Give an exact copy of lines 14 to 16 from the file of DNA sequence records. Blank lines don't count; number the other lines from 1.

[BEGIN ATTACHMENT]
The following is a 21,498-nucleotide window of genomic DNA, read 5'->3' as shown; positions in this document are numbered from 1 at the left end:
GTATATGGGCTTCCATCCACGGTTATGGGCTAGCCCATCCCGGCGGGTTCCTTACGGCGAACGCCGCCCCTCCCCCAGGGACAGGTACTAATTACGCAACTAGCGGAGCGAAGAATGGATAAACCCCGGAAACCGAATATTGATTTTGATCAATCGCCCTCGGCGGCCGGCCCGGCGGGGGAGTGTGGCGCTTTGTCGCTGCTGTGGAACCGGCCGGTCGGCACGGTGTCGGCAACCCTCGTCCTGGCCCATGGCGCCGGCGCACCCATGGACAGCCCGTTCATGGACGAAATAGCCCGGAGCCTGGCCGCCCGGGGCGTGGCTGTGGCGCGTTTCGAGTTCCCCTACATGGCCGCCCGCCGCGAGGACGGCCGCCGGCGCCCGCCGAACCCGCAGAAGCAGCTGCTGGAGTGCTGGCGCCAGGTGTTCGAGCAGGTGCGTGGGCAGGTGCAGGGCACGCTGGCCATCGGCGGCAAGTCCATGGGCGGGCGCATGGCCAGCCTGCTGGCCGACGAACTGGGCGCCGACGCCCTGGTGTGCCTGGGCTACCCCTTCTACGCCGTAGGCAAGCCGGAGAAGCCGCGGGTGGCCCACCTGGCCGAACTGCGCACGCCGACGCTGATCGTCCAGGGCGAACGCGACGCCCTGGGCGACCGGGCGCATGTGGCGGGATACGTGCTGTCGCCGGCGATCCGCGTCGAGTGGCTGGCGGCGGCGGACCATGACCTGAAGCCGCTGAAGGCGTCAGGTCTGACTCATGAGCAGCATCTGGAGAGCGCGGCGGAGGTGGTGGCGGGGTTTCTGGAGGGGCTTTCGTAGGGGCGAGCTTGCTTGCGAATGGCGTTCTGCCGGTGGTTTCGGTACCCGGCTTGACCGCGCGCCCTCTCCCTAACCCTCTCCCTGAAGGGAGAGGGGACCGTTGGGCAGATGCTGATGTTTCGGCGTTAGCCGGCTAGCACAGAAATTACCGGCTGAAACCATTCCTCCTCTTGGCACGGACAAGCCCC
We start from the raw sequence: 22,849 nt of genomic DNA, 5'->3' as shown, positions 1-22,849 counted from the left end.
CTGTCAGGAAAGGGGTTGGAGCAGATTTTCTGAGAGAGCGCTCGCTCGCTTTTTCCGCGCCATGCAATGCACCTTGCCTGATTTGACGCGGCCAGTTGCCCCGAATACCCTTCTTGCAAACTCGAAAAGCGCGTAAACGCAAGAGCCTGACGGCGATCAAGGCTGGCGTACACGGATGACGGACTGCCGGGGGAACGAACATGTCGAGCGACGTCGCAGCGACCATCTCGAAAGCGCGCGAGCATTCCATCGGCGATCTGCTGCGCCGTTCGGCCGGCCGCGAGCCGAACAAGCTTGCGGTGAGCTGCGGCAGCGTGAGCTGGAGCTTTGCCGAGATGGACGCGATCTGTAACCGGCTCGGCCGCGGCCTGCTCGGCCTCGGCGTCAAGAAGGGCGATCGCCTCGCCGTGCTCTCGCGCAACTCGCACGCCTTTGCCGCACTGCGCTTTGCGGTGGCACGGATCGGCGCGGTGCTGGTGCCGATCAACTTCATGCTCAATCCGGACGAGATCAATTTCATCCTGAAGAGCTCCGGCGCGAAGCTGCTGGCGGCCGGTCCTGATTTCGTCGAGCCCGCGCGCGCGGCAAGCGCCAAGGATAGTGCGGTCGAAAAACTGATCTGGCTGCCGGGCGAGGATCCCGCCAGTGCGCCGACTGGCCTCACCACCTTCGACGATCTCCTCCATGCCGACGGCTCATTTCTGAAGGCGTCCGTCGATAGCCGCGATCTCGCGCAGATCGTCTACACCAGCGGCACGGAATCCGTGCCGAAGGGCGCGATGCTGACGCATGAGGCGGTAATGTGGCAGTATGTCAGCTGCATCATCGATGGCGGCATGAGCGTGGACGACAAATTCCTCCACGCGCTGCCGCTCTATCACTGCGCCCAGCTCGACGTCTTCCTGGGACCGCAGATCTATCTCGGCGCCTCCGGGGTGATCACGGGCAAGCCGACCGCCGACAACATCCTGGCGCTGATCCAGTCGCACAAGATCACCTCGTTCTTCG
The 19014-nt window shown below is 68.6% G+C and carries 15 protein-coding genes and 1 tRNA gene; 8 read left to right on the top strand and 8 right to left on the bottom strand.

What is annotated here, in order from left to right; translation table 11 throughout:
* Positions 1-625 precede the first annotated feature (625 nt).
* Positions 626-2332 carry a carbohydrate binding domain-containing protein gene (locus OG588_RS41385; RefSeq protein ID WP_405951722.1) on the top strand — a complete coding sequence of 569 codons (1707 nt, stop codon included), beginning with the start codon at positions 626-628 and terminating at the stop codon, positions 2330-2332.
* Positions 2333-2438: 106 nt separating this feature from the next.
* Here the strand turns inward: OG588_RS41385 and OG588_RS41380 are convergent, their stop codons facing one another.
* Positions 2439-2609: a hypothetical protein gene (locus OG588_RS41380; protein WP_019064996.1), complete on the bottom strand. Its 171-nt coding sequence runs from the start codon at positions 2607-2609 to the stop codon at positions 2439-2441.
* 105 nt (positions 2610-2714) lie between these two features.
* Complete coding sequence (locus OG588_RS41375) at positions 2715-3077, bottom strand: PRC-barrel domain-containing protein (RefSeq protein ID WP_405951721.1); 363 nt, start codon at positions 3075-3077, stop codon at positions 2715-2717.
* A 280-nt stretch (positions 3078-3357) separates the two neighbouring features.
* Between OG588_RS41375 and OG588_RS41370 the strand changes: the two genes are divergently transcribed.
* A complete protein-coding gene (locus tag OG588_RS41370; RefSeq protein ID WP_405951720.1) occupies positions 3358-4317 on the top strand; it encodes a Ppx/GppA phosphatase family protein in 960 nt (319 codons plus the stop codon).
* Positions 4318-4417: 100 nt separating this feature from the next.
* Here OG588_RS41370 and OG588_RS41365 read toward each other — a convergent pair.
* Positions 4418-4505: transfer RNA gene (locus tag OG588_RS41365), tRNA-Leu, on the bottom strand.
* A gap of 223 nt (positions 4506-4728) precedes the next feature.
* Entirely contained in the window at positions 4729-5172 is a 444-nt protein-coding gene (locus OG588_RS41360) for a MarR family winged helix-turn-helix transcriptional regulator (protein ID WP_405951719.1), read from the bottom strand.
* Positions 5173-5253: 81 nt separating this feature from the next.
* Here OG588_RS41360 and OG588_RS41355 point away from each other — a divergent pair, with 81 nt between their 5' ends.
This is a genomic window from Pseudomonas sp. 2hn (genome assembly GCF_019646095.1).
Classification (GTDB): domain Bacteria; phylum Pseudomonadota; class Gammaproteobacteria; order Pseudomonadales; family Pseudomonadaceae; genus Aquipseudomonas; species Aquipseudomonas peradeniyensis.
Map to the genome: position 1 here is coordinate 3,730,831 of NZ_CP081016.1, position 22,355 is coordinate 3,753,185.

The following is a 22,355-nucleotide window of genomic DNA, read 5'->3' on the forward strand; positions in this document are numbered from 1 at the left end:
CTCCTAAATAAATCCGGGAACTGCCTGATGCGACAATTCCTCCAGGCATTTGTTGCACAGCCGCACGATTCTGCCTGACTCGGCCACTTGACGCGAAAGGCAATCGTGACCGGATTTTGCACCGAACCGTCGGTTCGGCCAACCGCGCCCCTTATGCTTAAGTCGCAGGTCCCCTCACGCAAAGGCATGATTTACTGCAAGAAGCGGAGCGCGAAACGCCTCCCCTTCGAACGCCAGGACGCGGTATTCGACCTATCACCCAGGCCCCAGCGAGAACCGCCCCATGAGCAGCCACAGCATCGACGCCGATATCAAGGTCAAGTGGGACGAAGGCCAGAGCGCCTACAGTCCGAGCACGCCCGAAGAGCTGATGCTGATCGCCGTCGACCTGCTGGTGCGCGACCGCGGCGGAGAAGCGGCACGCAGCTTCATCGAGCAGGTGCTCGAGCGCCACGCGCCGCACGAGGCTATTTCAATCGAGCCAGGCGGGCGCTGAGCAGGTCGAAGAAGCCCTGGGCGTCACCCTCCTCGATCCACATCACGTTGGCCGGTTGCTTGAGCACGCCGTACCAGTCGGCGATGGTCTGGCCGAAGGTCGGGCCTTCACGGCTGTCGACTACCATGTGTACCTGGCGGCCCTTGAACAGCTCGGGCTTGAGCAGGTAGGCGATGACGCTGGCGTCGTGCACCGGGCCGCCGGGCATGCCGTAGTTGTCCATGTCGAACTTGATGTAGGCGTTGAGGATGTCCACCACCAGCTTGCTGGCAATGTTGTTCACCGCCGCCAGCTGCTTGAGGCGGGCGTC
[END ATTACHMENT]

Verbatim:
* A 280-nt stretch (positions 3078-3357) separates the two neighbouring features.
* Between OG588_RS41375 and OG588_RS41370 the strand changes: the two genes are divergently transcribed.
* A complete protein-coding gene (locus tag OG588_RS41370; RefSeq protein ID WP_405951720.1) occupies positions 3358-4317 on the top strand; it encodes a Ppx/GppA phosphatase family protein in 960 nt (319 codons plus the stop codon).